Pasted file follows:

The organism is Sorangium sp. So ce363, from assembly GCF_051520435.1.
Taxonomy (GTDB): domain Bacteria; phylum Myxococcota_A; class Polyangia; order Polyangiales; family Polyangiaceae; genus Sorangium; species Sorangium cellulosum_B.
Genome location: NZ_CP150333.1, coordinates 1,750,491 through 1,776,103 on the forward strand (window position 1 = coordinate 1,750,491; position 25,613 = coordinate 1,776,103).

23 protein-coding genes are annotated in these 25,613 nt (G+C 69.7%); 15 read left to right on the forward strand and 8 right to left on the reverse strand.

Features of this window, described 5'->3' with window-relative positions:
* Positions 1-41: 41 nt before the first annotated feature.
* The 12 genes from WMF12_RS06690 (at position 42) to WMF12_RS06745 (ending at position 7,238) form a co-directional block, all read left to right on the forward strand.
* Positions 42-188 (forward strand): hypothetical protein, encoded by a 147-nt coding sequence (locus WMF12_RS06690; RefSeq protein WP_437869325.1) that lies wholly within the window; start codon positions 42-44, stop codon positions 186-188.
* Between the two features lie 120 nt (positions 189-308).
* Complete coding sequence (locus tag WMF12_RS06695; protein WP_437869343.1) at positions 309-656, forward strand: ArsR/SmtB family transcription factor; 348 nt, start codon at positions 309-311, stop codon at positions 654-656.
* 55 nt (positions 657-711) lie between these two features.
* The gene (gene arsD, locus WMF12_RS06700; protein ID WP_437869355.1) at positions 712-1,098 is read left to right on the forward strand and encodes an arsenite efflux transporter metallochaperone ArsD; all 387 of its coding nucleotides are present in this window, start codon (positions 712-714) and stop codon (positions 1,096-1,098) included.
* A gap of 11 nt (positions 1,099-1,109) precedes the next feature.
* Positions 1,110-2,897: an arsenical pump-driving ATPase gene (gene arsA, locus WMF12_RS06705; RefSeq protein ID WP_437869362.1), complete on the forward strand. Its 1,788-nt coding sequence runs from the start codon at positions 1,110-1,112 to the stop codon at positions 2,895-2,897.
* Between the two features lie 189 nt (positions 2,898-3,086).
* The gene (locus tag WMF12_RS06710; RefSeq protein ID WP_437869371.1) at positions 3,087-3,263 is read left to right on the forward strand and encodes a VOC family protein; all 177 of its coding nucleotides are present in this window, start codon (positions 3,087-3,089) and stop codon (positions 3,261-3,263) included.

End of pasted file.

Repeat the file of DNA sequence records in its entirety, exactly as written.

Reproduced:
The organism is Sorangium sp. So ce363, from assembly GCF_051520435.1.
Taxonomy (GTDB): domain Bacteria; phylum Myxococcota_A; class Polyangia; order Polyangiales; family Polyangiaceae; genus Sorangium; species Sorangium cellulosum_B.
Genome location: NZ_CP150333.1, coordinates 1,750,491 through 1,776,103 on the forward strand (window position 1 = coordinate 1,750,491; position 25,613 = coordinate 1,776,103).

23 protein-coding genes are annotated in these 25,613 nt (G+C 69.7%); 15 read left to right on the forward strand and 8 right to left on the reverse strand.

Features of this window, described 5'->3' with window-relative positions:
* Positions 1-41: 41 nt before the first annotated feature.
* The 12 genes from WMF12_RS06690 (at position 42) to WMF12_RS06745 (ending at position 7,238) form a co-directional block, all read left to right on the forward strand.
* Positions 42-188 (forward strand): hypothetical protein, encoded by a 147-nt coding sequence (locus WMF12_RS06690; RefSeq protein WP_437869325.1) that lies wholly within the window; start codon positions 42-44, stop codon positions 186-188.
* Between the two features lie 120 nt (positions 189-308).
* Complete coding sequence (locus tag WMF12_RS06695; protein WP_437869343.1) at positions 309-656, forward strand: ArsR/SmtB family transcription factor; 348 nt, start codon at positions 309-311, stop codon at positions 654-656.
* 55 nt (positions 657-711) lie between these two features.
* The gene (gene arsD, locus WMF12_RS06700; protein ID WP_437869355.1) at positions 712-1,098 is read left to right on the forward strand and encodes an arsenite efflux transporter metallochaperone ArsD; all 387 of its coding nucleotides are present in this window, start codon (positions 712-714) and stop codon (positions 1,096-1,098) included.
* A gap of 11 nt (positions 1,099-1,109) precedes the next feature.
* Positions 1,110-2,897: an arsenical pump-driving ATPase gene (gene arsA, locus WMF12_RS06705; RefSeq protein ID WP_437869362.1), complete on the forward strand. Its 1,788-nt coding sequence runs from the start codon at positions 1,110-1,112 to the stop codon at positions 2,895-2,897.
* Between the two features lie 189 nt (positions 2,898-3,086).
* The gene (locus tag WMF12_RS06710; RefSeq protein ID WP_437869371.1) at positions 3,087-3,263 is read left to right on the forward strand and encodes a VOC family protein; all 177 of its coding nucleotides are present in this window, start codon (positions 3,087-3,089) and stop codon (positions 3,261-3,263) included.